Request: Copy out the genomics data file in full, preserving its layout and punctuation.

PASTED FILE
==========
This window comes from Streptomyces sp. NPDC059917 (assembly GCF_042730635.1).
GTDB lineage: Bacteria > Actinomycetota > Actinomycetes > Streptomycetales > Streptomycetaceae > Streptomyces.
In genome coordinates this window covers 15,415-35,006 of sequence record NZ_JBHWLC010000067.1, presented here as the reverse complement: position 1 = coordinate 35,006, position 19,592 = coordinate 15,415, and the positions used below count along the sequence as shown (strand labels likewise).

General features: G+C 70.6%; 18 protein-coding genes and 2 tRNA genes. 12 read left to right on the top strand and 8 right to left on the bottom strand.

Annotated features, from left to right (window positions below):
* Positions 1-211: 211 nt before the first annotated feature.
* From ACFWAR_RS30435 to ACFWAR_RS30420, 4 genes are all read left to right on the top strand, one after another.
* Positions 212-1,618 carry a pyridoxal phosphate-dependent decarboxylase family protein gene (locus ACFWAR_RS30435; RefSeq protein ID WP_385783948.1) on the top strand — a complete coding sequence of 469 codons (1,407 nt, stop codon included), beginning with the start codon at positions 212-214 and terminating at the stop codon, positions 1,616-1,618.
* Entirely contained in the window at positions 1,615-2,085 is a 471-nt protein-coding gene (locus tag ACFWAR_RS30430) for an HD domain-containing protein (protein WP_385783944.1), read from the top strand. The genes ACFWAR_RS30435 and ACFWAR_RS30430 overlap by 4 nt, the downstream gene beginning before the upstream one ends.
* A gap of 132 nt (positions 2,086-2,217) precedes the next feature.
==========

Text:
This window comes from Streptomyces sp. NPDC059917 (assembly GCF_042730635.1).
GTDB lineage: Bacteria > Actinomycetota > Actinomycetes > Streptomycetales > Streptomycetaceae > Streptomyces.
In genome coordinates this window covers 15,415-35,006 of sequence record NZ_JBHWLC010000067.1, presented here as the reverse complement: position 1 = coordinate 35,006, position 19,592 = coordinate 15,415, and the positions used below count along the sequence as shown (strand labels likewise).

General features: G+C 70.6%; 18 protein-coding genes and 2 tRNA genes. 12 read left to right on the top strand and 8 right to left on the bottom strand.

Annotated features, from left to right (window positions below):
* Positions 1-211: 211 nt before the first annotated feature.
* From ACFWAR_RS30435 to ACFWAR_RS30420, 4 genes are all read left to right on the top strand, one after another.
* Positions 212-1,618 carry a pyridoxal phosphate-dependent decarboxylase family protein gene (locus ACFWAR_RS30435; RefSeq protein ID WP_385783948.1) on the top strand — a complete coding sequence of 469 codons (1,407 nt, stop codon included), beginning with the start codon at positions 212-214 and terminating at the stop codon, positions 1,616-1,618.
* Entirely contained in the window at positions 1,615-2,085 is a 471-nt protein-coding gene (locus tag ACFWAR_RS30430) for an HD domain-containing protein (protein WP_385783944.1), read from the top strand. The genes ACFWAR_RS30435 and ACFWAR_RS30430 overlap by 4 nt, the downstream gene beginning before the upstream one ends.
* A gap of 132 nt (positions 2,086-2,217) precedes the next feature.